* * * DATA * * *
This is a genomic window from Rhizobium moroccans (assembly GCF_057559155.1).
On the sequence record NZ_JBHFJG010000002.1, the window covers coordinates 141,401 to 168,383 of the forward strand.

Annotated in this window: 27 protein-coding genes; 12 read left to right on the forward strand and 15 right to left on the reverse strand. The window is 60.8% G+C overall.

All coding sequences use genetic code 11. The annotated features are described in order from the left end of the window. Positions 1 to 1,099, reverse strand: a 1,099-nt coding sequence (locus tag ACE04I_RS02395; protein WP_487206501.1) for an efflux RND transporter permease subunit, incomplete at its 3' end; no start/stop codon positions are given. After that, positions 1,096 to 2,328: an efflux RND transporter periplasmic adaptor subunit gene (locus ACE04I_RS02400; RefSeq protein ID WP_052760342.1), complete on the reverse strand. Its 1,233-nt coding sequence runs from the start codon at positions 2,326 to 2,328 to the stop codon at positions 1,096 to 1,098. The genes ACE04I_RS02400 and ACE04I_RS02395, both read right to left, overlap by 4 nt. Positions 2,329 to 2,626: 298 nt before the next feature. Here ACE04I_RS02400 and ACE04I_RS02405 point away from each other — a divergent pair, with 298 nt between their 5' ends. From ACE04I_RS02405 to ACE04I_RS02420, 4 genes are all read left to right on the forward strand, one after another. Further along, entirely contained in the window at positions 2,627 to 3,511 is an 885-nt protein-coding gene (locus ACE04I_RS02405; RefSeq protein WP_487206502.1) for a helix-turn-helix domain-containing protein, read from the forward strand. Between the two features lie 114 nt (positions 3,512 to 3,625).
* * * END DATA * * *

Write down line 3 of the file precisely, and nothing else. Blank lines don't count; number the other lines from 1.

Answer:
Annotated in this window: 27 protein-coding genes; 12 read left to right on the forward strand and 15 right to left on the reverse strand. The window is 60.8% G+C overall.